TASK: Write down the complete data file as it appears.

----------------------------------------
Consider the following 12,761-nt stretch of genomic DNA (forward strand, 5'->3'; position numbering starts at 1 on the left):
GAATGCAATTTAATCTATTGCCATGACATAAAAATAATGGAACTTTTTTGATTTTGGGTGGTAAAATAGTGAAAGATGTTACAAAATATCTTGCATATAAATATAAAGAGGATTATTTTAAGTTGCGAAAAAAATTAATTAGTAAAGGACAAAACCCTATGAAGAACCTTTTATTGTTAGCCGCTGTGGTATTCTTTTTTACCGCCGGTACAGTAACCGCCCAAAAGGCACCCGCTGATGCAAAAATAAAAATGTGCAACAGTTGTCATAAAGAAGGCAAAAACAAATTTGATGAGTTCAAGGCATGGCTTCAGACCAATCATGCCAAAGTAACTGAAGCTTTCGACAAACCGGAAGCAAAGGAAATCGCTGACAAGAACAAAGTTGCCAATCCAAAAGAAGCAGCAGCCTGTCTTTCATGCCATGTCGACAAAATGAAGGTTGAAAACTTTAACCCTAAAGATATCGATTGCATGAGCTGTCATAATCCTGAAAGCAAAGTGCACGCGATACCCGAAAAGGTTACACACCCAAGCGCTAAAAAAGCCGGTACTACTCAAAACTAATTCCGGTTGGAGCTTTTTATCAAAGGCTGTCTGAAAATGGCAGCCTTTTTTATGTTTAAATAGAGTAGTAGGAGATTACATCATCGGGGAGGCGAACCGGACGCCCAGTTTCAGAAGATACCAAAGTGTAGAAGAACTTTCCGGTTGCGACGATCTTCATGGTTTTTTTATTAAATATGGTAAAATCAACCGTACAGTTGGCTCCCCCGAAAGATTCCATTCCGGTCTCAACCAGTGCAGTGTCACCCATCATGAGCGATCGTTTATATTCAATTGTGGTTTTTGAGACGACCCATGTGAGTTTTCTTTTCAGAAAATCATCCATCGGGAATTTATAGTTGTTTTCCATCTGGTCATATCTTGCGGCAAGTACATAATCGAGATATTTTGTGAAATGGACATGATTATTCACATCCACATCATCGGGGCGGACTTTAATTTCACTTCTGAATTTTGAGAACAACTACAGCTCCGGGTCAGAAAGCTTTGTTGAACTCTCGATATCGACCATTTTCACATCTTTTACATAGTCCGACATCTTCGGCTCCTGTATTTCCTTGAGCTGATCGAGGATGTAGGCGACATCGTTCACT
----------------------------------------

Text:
Consider the following 12,761-nt stretch of genomic DNA (forward strand, 5'->3'; position numbering starts at 1 on the left):
GAATGCAATTTAATCTATTGCCATGACATAAAAATAATGGAACTTTTTTGATTTTGGGTGGTAAAATAGTGAAAGATGTTACAAAATATCTTGCATATAAATATAAAGAGGATTATTTTAAGTTGCGAAAAAAATTAATTAGTAAAGGACAAAACCCTATGAAGAACCTTTTATTGTTAGCCGCTGTGGTATTCTTTTTTACCGCCGGTACAGTAACCGCCCAAAAGGCACCCGCTGATGCAAAAATAAAAATGTGCAACAGTTGTCATAAAGAAGGCAAAAACAAATTTGATGAGTTCAAGGCATGGCTTCAGACCAATCATGCCAAAGTAACTGAAGCTTTCGACAAACCGGAAGCAAAGGAAATCGCTGACAAGAACAAAGTTGCCAATCCAAAAGAAGCAGCAGCCTGTCTTTCATGCCATGTCGACAAAATGAAGGTTGAAAACTTTAACCCTAAAGATATCGATTGCATGAGCTGTCATAATCCTGAAAGCAAAGTGCACGCGATACCCGAAAAGGTTACACACCCAAGCGCTAAAAAAGCCGGTACTACTCAAAACTAATTCCGGTTGGAGCTTTTTATCAAAGGCTGTCTGAAAATGGCAGCCTTTTTTATGTTTAAATAGAGTAGTAGGAGATTACATCATCGGGGAGGCGAACCGGACGCCCAGTTTCAGAAGATACCAAAGTGTAGAAGAACTTTCCGGTTGCGACGATCTTCATGGTTTTTTTATTAAATATGGTAAAATCAACCGTACAGTTGGCTCCCCCGAAAGATTCCATTCCGGTCTCAACCAGTGCAGTGTCACCCATCATGAGCGATCGTTTATATTCAATTGTGGTTTTTGAGACGACCCATGTGAGTTTTCTTTTCAGAAAATCATCCATCGGGAATTTATAGTTGTTTTCCATCTGGTCATATCTTGCGGCAAGTACATAATCGAGATATTTTGTGAAATGGACATGATTATTCACATCCACATCATCGGGGCGGACTTTAATTTCACTTCTGAATTTTGAGAACAACTACAGCTCCGGGTCAGAAAGCTTTGTTGAACTCTCGATATCGACCATTTTCACATCTTTTACATAGTCCGACATCTTCGGCTCCTGTATTTCCTTGAGCTGATCGAGGATGTAGGCGACATCGTTCACT